It was all mine. As far as support, he’s always been there and been behind what I wanted to do even if it’s aside from business we have together. But this is obviously commemorating the 20 years, and celebrating our first album. He was all on board. I told him, “Don’t worry about it, it’s turnkey, I’ll take care of everything. Just show up.” And that’s exactly what happened.
What was his response?
Oh, man. He went crazy. He was like, “Man, the detail in here is crazy.” I’ve seen Jay several times over the past year, but that Saturday, having a toast, telling the jokes, laughing … we laughed for over an hour. There have been a lot of changes, but all the pictures that came out, it’s just laughing. Fifty pictures and we’re just smiling and enjoying the moment. You wanna be able to share that moment with people who’ve been there for the whole ride.
What was the energy around the album back in ’96?
I think it was a lot of excitement because we knew the project we were sitting on. We knew the producers, how it was sounding lyrically and sonically. And we knew from the response [to] the sampler tapes that it was something highly anticipated. All the groundwork put in over the [previous] two years with Jay Z performing on the chitlin circuit, to really taking over Esso’s and Sweetwater’s, and the country club that Maria Davis hosted Mad Wednesdays at — people could not wait for this album to come out. The excitement was through the roof.
Did you ever have any moments of doubt?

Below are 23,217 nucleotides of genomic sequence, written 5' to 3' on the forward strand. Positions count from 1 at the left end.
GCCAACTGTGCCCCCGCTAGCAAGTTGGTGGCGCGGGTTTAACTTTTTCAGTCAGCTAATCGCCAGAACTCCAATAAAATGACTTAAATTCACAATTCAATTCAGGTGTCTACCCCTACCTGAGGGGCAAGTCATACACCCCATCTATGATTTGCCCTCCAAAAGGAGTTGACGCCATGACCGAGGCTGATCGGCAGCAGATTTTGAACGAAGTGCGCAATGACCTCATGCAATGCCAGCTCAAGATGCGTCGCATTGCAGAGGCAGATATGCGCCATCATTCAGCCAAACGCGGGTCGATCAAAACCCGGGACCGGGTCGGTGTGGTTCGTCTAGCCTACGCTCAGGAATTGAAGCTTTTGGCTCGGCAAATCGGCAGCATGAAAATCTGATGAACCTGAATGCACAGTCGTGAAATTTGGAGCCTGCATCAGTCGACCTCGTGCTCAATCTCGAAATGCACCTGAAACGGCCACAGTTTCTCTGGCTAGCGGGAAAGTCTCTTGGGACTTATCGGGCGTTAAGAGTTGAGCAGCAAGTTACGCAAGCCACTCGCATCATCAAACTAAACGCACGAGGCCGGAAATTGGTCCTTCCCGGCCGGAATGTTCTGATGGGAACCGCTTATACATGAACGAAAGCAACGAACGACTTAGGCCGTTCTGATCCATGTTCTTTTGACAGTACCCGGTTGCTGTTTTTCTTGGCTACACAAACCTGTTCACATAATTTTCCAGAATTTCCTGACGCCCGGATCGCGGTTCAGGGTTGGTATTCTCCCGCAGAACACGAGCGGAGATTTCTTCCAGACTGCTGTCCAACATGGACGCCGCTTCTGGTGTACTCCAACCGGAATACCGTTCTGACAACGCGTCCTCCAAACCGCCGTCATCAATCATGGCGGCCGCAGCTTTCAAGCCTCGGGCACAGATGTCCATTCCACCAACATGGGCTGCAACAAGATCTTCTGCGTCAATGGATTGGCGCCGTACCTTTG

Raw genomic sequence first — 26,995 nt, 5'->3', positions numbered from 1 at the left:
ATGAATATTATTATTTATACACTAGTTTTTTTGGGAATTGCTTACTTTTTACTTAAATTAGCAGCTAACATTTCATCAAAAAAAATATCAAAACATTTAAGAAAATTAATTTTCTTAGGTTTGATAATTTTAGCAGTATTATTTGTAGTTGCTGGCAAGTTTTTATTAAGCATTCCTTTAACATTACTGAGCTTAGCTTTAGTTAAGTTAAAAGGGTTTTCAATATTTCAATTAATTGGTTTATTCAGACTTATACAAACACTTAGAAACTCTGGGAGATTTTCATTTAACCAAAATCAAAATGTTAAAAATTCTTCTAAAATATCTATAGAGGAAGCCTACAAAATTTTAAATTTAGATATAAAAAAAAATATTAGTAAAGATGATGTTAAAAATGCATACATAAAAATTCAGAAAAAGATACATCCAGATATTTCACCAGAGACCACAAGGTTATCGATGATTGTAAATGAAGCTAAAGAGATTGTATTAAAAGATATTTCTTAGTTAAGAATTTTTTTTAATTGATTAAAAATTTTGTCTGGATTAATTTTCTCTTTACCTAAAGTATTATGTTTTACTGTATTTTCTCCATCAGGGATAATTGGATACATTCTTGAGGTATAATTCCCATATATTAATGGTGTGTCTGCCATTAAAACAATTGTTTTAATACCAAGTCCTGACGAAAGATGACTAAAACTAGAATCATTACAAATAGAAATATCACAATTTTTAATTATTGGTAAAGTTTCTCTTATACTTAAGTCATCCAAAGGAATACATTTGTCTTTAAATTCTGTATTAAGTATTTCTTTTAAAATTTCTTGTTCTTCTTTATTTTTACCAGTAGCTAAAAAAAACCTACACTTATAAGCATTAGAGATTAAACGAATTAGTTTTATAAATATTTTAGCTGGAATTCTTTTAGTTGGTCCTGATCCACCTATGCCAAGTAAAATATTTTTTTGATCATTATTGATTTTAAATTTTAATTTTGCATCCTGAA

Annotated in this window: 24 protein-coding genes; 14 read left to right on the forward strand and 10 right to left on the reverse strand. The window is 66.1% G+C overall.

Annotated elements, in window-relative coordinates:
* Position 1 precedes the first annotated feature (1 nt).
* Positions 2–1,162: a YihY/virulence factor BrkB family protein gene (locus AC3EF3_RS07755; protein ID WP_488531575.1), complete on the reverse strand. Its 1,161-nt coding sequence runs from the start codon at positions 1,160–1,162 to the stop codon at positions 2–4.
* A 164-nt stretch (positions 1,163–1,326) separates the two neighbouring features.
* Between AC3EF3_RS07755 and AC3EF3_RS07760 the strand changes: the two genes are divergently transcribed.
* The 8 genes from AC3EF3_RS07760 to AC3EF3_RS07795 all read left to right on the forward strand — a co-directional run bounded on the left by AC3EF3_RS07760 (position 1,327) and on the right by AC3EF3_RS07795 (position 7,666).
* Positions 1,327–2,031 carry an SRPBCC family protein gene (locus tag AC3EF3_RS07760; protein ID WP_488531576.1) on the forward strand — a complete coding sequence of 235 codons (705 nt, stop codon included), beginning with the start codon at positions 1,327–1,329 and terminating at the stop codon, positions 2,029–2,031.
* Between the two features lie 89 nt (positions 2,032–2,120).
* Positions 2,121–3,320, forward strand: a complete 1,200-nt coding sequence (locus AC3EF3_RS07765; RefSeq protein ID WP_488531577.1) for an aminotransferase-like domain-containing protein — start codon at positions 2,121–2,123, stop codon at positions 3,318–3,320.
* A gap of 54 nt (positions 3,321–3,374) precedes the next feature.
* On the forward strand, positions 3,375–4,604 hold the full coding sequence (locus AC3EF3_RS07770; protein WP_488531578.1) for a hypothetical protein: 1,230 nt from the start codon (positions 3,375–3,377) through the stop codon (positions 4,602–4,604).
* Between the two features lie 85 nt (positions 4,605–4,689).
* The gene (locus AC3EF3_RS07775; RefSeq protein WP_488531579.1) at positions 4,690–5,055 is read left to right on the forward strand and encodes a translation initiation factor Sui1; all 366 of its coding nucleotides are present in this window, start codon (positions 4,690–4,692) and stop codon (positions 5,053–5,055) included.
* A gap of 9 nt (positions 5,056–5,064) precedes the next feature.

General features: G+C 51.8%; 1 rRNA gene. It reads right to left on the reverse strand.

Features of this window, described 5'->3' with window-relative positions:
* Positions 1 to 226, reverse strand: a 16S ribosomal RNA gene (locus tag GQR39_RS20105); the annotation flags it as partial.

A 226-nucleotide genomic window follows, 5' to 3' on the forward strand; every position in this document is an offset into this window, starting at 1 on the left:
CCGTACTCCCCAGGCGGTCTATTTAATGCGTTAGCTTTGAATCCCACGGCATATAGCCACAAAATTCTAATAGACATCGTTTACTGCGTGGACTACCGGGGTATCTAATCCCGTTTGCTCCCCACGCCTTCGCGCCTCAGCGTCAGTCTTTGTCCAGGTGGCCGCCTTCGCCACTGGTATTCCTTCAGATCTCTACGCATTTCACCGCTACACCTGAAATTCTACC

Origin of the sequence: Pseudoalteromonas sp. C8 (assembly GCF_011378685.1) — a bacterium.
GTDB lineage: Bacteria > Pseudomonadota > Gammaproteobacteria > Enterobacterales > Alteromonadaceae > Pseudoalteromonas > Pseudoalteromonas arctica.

No. Not at all. That’s why it was [called] Reasonable Doubt — we were letting the people be the jury. But for us, there was no doubt. None at all. In making that album, we knew Jay Z was the best artist at that time.
Do you have an regrets about how you handled Roc-a-Fella or Reasonable Doubt?
“Regrets” might be a strong word — but there’s definitely things I wished I had done different. Especially early on, the way the business was done. The deal we signed for Reasonable Doubt, even though it was independent, wasn’t as lucrative as we thought it would be. And moving forward, a regret would be not bringing Kanye back to Def Jam and keeping him under the same deal along with Young Guns, to sign him somewhere else where we would’ve done a co-venture.
Looking back on Reasonable Doubt today, what was it that made it so special?
I think that independent spirit. The three guys that were the driving point for the success of the album. But not only that — I think it’s really the unsung heroes as well: Emory Jones, Tata, Bee-High, who’s Jay’s cousin and who was real instrumental in putting things together. And I think that, along with my friend Terrell Mackie from Harlem, the guys that supported the lifestyle and were with us the whole way made Reasonable Doubt [what it is].
When Jay would make these songs and verses, in his mind, he knew who he was impressing at that time. He might make a song and be like, “Oh, I know Emory is gonna go crazy when he hears this, or Tata when he hears this line. Or Bee-High is gonna go down memory lane when I talk about the situation in ‘D’evils’ or ‘Regrets.’ Or Rell, being form Harlem, is gonna be really impressed with this hustling story and talking ’bout money, this and that.” That album was really made for his friends, to impress us. And without those guys’ support, I don’t think us three would have been at the level we were at.